Call him principled or desperate, Nitish has taken it beyond just Rahul vs Modi

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All is not well with Nitish Kumar. He is facing a serious rebellion within his party ranks. Even JD(U) president Sharad Yadav has apparently scoffed at his soft Congress policy. Corruption and misgovernance has taken the sheen off the Bihar turnaround story. One would have thought the serial blasts at Narendra Modi’s Hunkar rally at Patna’s Gandhi Maidan would pin the Bihar chief minister on the back foot.

Sure enough, Nitish defended his government (“there was no intelligence input from the Centre”), warned about deterioration of the polity (“the incident is a blot on Bihar’s political tradition”) and refused to get drawn into countering Modi’s rhetoric (“won’t say anything today, but that does not mean I have nothing to say”). The next day, the BJP accused his administration of “deliberate security lapses”. Then, addressing party workers at a strategy meet in Rajgir, he tore into Modi.

This is not just about secularism anymore. Nitish called Modi ignorant, bitter and a liar in a hurry. Yes, Taxila is not Nalanda and is in Pakistan. The retreat of Alexander’s army had nothing to do with Bihar. No, the two CMs never shared a table at any prime ministerial function. Having set the facts straight, Nitish compared “story-teller” Modi to Asaram Bapu, and then to Goebbels. But such nuggets of Nitish-Modi back and forth are now legends in the social media.

Modi is by far the most popular public speaker in contemporary Indian politics. Irrespective of the substance of his speech, his style works uproariously with the masses. In the run-up to the 2014 election, so far, the Congress has been woefully short on ammo. Public-speaking disasters like Manmohan Singh or Rahul Gandhi don’t really compare. In such a scenario, it is not unusual for a non-Congress leader to step up and lead the secular campaign against Modi.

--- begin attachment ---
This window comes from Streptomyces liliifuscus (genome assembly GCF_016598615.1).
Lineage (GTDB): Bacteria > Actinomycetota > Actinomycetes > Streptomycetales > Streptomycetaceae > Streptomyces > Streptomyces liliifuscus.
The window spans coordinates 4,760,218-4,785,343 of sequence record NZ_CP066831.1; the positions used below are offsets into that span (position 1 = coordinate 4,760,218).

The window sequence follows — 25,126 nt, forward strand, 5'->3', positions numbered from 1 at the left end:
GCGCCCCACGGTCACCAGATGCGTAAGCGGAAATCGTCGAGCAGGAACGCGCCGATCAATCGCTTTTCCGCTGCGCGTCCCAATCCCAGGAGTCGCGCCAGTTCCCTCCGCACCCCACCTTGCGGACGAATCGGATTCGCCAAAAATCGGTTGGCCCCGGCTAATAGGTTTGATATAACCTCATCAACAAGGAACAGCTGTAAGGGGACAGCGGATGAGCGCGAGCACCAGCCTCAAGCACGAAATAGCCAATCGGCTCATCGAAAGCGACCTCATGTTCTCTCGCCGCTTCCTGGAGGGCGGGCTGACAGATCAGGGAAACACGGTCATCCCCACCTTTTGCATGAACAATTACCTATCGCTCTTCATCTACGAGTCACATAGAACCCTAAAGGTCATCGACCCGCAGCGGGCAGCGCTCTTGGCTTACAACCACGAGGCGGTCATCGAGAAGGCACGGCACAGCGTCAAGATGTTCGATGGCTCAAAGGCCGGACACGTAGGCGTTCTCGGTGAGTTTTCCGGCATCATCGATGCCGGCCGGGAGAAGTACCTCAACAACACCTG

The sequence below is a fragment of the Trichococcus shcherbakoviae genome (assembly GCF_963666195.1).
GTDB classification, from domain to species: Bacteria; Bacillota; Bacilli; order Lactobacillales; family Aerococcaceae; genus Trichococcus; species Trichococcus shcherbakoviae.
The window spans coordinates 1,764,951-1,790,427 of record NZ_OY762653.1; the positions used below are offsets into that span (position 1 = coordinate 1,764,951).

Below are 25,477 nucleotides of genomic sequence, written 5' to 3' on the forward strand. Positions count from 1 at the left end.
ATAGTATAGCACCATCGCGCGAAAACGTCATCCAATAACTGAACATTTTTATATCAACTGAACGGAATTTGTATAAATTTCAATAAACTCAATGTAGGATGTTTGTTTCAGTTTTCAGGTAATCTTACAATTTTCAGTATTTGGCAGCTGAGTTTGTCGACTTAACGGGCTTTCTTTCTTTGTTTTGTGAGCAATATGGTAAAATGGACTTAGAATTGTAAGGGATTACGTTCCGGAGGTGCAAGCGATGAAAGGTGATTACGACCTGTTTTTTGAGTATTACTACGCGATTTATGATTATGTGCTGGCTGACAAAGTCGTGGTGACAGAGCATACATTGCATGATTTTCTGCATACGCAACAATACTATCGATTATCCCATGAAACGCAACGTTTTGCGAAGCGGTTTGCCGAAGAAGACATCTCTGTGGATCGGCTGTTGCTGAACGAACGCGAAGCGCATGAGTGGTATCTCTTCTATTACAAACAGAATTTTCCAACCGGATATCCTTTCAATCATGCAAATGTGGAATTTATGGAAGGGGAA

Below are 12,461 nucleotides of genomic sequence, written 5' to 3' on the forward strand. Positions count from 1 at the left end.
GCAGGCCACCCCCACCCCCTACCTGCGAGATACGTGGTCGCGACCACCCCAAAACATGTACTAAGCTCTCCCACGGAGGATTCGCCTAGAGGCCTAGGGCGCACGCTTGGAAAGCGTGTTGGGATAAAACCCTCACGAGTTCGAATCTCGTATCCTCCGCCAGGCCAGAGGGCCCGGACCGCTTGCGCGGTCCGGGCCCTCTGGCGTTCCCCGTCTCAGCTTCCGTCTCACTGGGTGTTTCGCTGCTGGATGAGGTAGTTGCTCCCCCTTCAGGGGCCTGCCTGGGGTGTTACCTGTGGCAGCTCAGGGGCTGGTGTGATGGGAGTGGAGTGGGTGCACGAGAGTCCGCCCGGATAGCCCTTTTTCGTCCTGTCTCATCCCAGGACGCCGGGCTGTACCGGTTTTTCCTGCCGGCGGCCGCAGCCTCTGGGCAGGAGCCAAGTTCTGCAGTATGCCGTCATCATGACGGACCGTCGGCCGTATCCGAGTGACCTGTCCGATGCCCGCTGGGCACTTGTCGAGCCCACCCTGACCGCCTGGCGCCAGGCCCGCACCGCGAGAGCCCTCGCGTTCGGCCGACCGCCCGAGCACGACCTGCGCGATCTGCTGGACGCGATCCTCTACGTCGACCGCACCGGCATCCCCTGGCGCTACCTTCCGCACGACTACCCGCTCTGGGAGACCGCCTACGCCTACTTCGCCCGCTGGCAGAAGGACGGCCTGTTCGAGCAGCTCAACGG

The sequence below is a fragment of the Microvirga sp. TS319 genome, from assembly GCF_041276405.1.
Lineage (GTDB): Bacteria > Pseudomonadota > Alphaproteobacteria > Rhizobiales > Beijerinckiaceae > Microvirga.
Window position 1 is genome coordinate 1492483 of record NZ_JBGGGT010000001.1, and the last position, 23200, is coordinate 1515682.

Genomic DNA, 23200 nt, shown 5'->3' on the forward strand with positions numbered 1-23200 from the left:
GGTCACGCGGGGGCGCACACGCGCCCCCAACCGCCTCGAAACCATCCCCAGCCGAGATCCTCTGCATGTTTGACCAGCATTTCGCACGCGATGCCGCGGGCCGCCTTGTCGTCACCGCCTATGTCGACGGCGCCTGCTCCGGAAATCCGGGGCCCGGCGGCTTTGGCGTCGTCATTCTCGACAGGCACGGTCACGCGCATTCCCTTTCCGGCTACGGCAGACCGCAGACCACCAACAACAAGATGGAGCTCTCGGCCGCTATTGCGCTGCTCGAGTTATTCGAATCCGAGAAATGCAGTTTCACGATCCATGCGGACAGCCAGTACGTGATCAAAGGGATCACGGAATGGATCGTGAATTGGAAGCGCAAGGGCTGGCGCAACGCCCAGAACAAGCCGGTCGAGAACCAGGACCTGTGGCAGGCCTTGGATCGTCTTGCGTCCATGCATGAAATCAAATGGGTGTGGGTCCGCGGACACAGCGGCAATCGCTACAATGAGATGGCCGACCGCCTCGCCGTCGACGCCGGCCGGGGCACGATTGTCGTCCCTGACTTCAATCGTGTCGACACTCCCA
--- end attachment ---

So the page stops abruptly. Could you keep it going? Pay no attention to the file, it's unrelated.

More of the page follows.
But measure the irony of it, the non-Congress leader who has emerged as Modi’s most vocal opposition is the one who ran a successful government with his party’s support until a few months ago. In fact, amid the usual and often tired secular chatter, Nitish was the first to challenge Modi by severing ties with the BJP on the issue of his anointment as the party’s prime ministerial candidate. Suddenly, Modi cannot get away with targeting only the Gandhis and the prime minister.

Nitish did business with the BJP for nearly a decade, dealing with the very leaders who have been cheering the phenomenal rise of Modi. At the same time, he was aware of his razor-thin majority minus the BJP and the mercurial nature of a number of his party leaders. He knew the implication of losing the numerical comfort of having the BJP’s support that helped him tide over revolts in the past. Already, senior leaders such as Shivanand Tiwari and Narendra Singh are proving to be quite a handful. Did Nitish risk his government and political future for a principled stand?

Or was he desperate to avoid a political fix where a BJP under Modi would become too prosperous and domineering a partner? Did he sacrifice the upper caste Hindu votes that his marriage with the BJP had earned him only to accommodate Muslim votes he hopes to attract after the separation? Did he anticipate Lalu Yadav’s conviction? And a shift of the RJD’s Yadav vote towards the BJP, leaving Lalu too weak to be considered dependable by the minority? Was he being opportunistic?

Those close to Nitish swear that he would not nurse any national ambition before securing his grip on Bihar. But did accolades from the likes of Amartya Sen make him impatient of Modi’s questionable claims of good governance? Did he see himself as the consensus Third Front candidate, if it comes to such an eventuality, for the top post? Is that why he has been soft on the Congress whose support will be crucial for such a deal?

Principled, desperate or opportunistic, Nitish’s consistent and fiery opposition to Modi’s rhetoric has already pivoted him to the centre of national politics where the Nitish-Modi duel is now followed as keenly as the Rahul-Modi story. That in itself is no mean achievement. But is Nitish punching above his weight? To make any difference in the post-poll scenario, the JD(U) chief must have enough MPs from Bihar, where his popularity has been sliding steadily since the phenomenal high of 2009.

Nitish has already charmed the anti-Modi constituency in the national debate. Question is, will Bihar be impressed?

mazoomdaar@tehelka.com

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